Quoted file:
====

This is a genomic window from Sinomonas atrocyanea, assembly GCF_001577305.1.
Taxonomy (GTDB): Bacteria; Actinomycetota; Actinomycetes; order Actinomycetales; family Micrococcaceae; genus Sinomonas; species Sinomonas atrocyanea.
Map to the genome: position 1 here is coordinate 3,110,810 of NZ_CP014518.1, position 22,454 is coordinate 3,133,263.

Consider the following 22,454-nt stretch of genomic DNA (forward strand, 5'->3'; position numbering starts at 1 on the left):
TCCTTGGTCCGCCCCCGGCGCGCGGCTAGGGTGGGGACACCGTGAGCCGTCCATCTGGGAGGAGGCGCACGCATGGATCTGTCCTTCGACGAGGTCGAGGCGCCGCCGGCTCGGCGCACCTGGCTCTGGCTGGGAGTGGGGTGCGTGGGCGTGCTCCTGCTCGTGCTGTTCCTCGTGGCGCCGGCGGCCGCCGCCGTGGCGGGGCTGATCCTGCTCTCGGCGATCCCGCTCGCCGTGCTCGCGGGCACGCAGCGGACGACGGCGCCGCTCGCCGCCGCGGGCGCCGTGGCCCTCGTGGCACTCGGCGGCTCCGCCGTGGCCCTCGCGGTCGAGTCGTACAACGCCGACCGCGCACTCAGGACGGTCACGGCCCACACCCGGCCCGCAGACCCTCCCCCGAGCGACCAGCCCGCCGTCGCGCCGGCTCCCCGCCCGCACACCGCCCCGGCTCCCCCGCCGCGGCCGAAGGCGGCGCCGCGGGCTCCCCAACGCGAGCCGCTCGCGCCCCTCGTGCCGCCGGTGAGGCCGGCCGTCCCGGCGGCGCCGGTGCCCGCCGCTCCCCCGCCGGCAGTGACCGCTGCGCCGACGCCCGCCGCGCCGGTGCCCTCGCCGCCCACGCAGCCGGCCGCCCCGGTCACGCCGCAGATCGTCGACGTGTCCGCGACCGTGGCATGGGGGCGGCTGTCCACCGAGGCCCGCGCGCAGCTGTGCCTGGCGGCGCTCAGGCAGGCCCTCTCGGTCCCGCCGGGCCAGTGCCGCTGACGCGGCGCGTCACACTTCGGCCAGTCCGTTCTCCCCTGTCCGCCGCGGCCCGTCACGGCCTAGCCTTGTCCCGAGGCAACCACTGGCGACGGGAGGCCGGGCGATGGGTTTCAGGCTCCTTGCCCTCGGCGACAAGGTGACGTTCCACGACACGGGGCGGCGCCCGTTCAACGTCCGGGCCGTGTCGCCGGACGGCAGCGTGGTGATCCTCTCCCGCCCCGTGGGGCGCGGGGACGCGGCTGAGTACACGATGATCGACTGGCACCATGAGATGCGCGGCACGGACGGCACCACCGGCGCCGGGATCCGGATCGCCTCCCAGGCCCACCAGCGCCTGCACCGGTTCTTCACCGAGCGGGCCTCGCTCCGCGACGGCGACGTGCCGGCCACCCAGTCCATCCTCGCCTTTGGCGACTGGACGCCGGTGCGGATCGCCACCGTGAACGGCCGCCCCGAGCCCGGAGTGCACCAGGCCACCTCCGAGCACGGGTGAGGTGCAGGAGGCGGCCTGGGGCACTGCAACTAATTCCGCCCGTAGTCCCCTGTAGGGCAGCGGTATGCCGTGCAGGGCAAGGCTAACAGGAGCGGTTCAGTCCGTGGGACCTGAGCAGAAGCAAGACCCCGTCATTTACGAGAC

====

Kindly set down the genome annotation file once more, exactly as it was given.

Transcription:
This is a genomic window from Sinomonas atrocyanea, assembly GCF_001577305.1.
Taxonomy (GTDB): Bacteria; Actinomycetota; Actinomycetes; order Actinomycetales; family Micrococcaceae; genus Sinomonas; species Sinomonas atrocyanea.
Map to the genome: position 1 here is coordinate 3,110,810 of NZ_CP014518.1, position 22,454 is coordinate 3,133,263.

Consider the following 22,454-nt stretch of genomic DNA (forward strand, 5'->3'; position numbering starts at 1 on the left):
TCCTTGGTCCGCCCCCGGCGCGCGGCTAGGGTGGGGACACCGTGAGCCGTCCATCTGGGAGGAGGCGCACGCATGGATCTGTCCTTCGACGAGGTCGAGGCGCCGCCGGCTCGGCGCACCTGGCTCTGGCTGGGAGTGGGGTGCGTGGGCGTGCTCCTGCTCGTGCTGTTCCTCGTGGCGCCGGCGGCCGCCGCCGTGGCGGGGCTGATCCTGCTCTCGGCGATCCCGCTCGCCGTGCTCGCGGGCACGCAGCGGACGACGGCGCCGCTCGCCGCCGCGGGCGCCGTGGCCCTCGTGGCACTCGGCGGCTCCGCCGTGGCCCTCGCGGTCGAGTCGTACAACGCCGACCGCGCACTCAGGACGGTCACGGCCCACACCCGGCCCGCAGACCCTCCCCCGAGCGACCAGCCCGCCGTCGCGCCGGCTCCCCGCCCGCACACCGCCCCGGCTCCCCCGCCGCGGCCGAAGGCGGCGCCGCGGGCTCCCCAACGCGAGCCGCTCGCGCCCCTCGTGCCGCCGGTGAGGCCGGCCGTCCCGGCGGCGCCGGTGCCCGCCGCTCCCCCGCCGGCAGTGACCGCTGCGCCGACGCCCGCCGCGCCGGTGCCCTCGCCGCCCACGCAGCCGGCCGCCCCGGTCACGCCGCAGATCGTCGACGTGTCCGCGACCGTGGCATGGGGGCGGCTGTCCACCGAGGCCCGCGCGCAGCTGTGCCTGGCGGCGCTCAGGCAGGCCCTCTCGGTCCCGCCGGGCCAGTGCCGCTGACGCGGCGCGTCACACTTCGGCCAGTCCGTTCTCCCCTGTCCGCCGCGGCCCGTCACGGCCTAGCCTTGTCCCGAGGCAACCACTGGCGACGGGAGGCCGGGCGATGGGTTTCAGGCTCCTTGCCCTCGGCGACAAGGTGACGTTCCACGACACGGGGCGGCGCCCGTTCAACGTCCGGGCCGTGTCGCCGGACGGCAGCGTGGTGATCCTCTCCCGCCCCGTGGGGCGCGGGGACGCGGCTGAGTACACGATGATCGACTGGCACCATGAGATGCGCGGCACGGACGGCACCACCGGCGCCGGGATCCGGATCGCCTCCCAGGCCCACCAGCGCCTGCACCGGTTCTTCACCGAGCGGGCCTCGCTCCGCGACGGCGACGTGCCGGCCACCCAGTCCATCCTCGCCTTTGGCGACTGGACGCCGGTGCGGATCGCCACCGTGAACGGCCGCCCCGAGCCCGGAGTGCACCAGGCCACCTCCGAGCACGGGTGAGGTGCAGGAGGCGGCCTGGGGCACTGCAACTAATTCCGCCCGTAGTCCCCTGTAGGGCAGCGGTATGCCGTGCAGGGCAAGGCTAACAGGAGCGGTTCAGTCCGTGGGACCTGAGCAGAAGCAAGACCCCGTCATTTACGAGAC